The GOP's Blacklist
The Republicans’ new so-called purity test is worthy of Joe McCarthy. Mark McKinnon on why it will doom their comeback.
Just as the opportunity to expand seems to have sprung magically from the political mists, the Republican Party seems determined to shrink its ranks.
Six months ago, the notion of a Republican resurgence was laughable. The GOP was foundering so badly, pundits talked in terms of “decades” of Democratic dominance. Today some recent polls find more voters supporting a generic Republican candidate for Congress than a Democrat. Obama’s favorable ratings have sunk to 49 percent. No president has been re-elected with a favorable rating of 47 percent or less.
If the Republican Party is serious about becoming competitive again, the last thing it needs to do is send messages of intolerance.
And so just as the wind begins to blow back toward the GOP, it decides we need a “purity test” to determine if Republican candidates are sufficiently conservative. I don’t care what’s on the list, the idea of a “purity test” sends chills down my spine. It sounds like a McCarthyite “loyalty test.”
Integrity and character aren’t mentioned. So, presumably, if two candidates were running for office and one met the purity test but cheated on his wife, gave no money to charity, and treated his staff like chattel, he would get funding against a candidate who, let’s say, was an Iraq vet, outstanding father and husband, head of the local YMCA, but disagrees with three of the Republican National Committee public-policy positions.
THEREFORE BE IT RESOLVED, that the Republican National Committee identifies ten (10) key public-policy positions for the 2010 election cycle, which the Republican National Committee expects its public officials and candidates to support:
(1) We support smaller government, smaller national debt, lower deficits and lower taxes by opposing bills like Obama’s “stimulus” bill;
(2) We support market-based health-care reform and oppose Obama-style government-run health care;
(3) We support market-based energy reforms by opposing cap and trade legislation;
(4) We support workers’ right to secret ballot by opposing card check;
(5) We support legal immigration and assimilation into American society by opposing amnesty for illegal immigrants;
(6) We support victory in Iraq and Afghanistan by supporting military-recommended troop surges;
(7) We support containment of Iran and North Korea, particularly effective action to eliminate their nuclear weapons threat;
(8) We support retention of the Defense of Marriage Act;
(9) We support protecting the lives of vulnerable persons by opposing health-care rationing and denial of health care and government funding of abortion; and
(10) We support the right to keep and bear arms by opposing government restrictions on gun ownership; and be further
RESOLVED, that a candidate who disagrees with three or more of the above stated public-policy positions of the Republican National Committee, as identified by the voting record, public statements and/or signed questionnaire of the candidate, shall not be eligible for financial support and endorsement by the Republican National Committee.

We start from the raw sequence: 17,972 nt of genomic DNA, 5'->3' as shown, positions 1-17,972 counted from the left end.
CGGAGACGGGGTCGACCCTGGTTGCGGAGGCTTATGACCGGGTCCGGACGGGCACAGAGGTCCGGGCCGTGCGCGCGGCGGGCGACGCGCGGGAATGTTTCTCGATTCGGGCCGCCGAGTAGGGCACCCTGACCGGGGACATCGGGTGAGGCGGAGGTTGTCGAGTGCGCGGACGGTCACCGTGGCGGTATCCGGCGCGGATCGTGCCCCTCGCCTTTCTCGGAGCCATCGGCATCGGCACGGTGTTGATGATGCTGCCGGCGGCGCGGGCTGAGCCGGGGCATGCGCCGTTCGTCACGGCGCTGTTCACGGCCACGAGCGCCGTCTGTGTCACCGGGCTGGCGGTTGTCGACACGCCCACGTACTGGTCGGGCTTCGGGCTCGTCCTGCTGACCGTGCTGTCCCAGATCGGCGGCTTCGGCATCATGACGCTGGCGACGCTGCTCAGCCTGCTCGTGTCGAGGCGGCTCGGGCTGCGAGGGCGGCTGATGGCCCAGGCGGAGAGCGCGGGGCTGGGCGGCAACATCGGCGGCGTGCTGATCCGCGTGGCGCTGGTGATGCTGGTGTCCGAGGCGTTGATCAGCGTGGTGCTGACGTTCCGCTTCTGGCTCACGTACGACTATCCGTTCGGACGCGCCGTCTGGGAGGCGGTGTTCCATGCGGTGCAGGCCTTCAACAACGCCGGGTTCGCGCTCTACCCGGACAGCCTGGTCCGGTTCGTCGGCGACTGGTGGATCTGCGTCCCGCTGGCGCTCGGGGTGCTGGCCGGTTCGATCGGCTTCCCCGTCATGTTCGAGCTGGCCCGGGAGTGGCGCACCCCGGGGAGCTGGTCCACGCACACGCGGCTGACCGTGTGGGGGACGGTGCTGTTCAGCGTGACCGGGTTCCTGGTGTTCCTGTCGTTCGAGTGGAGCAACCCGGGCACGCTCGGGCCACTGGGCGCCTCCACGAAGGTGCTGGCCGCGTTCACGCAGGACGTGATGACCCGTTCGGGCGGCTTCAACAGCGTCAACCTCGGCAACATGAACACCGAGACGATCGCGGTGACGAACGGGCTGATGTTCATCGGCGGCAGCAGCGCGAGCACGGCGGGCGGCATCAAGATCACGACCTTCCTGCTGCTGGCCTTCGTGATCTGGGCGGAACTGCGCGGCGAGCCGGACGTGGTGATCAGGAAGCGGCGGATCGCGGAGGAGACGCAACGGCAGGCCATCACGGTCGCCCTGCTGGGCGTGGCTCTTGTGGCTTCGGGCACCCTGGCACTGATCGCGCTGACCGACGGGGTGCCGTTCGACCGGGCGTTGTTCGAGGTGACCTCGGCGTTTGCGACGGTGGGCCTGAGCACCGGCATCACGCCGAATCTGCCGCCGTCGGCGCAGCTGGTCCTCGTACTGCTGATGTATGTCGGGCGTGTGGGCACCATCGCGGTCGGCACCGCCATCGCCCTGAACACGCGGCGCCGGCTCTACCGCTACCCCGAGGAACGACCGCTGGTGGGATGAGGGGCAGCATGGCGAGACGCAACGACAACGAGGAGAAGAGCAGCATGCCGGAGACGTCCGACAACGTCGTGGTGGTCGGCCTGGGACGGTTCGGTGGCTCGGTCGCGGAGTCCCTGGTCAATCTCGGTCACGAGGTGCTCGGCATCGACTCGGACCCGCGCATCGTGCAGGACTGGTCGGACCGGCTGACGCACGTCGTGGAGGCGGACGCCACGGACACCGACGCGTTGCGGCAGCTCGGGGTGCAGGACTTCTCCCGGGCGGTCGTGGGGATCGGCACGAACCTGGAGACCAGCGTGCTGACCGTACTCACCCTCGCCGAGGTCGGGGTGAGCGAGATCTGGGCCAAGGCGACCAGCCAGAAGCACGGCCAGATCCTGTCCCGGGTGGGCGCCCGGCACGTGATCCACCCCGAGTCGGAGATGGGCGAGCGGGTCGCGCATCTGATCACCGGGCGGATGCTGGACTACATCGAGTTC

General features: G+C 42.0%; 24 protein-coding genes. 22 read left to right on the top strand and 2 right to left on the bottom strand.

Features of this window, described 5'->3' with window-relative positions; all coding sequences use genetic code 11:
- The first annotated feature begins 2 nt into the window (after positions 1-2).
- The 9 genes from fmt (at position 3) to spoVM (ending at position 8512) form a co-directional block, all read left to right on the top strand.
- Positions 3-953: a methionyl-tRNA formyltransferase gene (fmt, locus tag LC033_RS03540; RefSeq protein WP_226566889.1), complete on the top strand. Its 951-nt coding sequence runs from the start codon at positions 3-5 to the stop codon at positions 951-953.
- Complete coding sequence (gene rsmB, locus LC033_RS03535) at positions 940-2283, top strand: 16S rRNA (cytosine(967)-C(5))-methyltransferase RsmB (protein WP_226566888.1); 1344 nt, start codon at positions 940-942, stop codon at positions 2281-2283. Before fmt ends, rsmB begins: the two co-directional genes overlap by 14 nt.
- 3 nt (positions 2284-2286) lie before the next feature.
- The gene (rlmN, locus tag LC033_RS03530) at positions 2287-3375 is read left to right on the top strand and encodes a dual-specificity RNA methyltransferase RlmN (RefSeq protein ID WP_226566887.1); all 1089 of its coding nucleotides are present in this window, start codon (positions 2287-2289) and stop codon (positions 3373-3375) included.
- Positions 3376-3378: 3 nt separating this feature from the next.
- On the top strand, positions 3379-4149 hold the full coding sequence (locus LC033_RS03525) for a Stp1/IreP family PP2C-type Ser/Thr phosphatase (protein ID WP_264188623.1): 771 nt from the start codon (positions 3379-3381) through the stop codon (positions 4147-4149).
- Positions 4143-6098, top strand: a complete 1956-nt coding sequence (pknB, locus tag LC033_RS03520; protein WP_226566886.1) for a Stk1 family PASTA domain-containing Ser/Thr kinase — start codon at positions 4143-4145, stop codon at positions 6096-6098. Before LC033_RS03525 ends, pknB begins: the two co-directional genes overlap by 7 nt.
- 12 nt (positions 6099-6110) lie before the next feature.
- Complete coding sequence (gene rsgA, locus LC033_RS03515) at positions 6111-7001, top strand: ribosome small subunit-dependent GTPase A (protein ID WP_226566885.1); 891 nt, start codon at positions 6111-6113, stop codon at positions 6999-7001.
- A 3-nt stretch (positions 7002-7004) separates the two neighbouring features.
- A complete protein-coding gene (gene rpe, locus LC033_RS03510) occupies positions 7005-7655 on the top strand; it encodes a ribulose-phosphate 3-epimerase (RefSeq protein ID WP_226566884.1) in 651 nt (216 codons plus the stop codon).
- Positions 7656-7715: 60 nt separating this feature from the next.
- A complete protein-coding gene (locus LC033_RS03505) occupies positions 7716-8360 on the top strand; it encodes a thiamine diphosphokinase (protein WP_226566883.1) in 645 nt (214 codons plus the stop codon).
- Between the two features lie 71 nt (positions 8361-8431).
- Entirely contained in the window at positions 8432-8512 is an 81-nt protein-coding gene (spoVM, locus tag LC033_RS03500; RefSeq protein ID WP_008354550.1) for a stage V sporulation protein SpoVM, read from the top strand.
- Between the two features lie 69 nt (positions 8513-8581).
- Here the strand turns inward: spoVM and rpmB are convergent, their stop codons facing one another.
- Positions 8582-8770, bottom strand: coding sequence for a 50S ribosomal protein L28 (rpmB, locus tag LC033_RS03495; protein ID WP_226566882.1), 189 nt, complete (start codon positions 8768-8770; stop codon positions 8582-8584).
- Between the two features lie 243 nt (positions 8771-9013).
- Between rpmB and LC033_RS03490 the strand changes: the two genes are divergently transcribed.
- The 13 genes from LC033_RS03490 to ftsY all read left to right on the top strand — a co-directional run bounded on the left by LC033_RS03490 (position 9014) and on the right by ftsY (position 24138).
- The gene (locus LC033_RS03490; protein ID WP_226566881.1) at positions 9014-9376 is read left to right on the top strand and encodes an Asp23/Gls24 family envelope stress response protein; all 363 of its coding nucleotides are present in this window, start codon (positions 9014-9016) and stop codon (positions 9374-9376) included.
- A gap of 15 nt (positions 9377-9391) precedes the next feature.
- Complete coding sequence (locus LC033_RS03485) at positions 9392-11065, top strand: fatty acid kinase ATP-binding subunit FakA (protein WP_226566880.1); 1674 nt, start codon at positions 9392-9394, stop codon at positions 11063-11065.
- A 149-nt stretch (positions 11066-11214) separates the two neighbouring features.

The question is: What is the problem this resolution is trying to solve? We have too many people wanting to be part of the Republican Party who aren’t “pure” enough? I thought we were trying to grow the party. Seems like that’s what you do when you find yourself in a minority. Or if you’re in the majority and you’re interested in staying in the majority.
Apparently, part of the rationale for this resolution is the outcome of the congressional race in New York’s 23rd District, a race in which Republicans split their vote between a moderate and conservative Republican, resulting in the election of a Democrat. Actually, the reason the Republicans lost is because a bunch of national Republican big shots decided they should come in and big-foot the race—sending the signal to the locals that they knew best. Kind of like a “purity test.”
One of the party’s superstars and top recruits could, by these standards, be considered impure. Mike Castle, a former Delaware governor and congressman and beloved legend in the state, is lining up to run for Joe Biden’s Senate seat against Biden’s son Beau. But, if the purists have their way, Castle could get scratched off the official endorsement list and lose significant support and funding.
Principles are fine. Party platforms are fine. The Contract With America was great politics. But, if the GOP tells candidates that they have to properly genuflect to an agenda or they are not welcome in the party then we shouldn’t be surprised when candidates and voters will go looking elsewhere for a party or movement that welcomes diversity of thought.
If the Republican Party is serious about becoming competitive again, the last thing it needs to do is send messages of intolerance. And that’s exactly what a “purity test” does. It blows a very loud and ugly bugle that says independent thinkers need not apply. The GOP needs to be looking for converts not heretics.
As vice chairman of Public Strategies and president of Maverick Media, Mark McKinnon has helped meet strategic challenges for candidates, corporations and causes, including George W. Bush, John McCain, Governor Ann Richards, Charlie Wilson, Lance Armstrong, and Bono.